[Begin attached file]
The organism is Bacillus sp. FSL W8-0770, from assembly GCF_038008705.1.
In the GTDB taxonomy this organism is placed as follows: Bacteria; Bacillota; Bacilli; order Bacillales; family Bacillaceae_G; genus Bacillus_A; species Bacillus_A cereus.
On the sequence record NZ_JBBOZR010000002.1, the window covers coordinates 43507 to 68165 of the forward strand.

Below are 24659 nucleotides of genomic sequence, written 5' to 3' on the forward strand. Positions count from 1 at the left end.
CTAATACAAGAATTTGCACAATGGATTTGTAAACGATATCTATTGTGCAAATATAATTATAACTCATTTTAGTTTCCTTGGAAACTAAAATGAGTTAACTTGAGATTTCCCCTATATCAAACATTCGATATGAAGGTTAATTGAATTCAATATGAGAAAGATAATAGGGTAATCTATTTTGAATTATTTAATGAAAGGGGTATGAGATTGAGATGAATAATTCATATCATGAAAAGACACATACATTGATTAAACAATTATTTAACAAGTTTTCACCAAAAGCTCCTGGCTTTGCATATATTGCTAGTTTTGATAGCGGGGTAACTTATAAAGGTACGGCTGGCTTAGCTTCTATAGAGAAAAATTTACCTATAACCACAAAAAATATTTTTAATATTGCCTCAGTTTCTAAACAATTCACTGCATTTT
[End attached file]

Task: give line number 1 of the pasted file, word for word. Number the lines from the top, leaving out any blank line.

The organism is Bacillus sp. FSL W8-0770, from assembly GCF_038008705.1.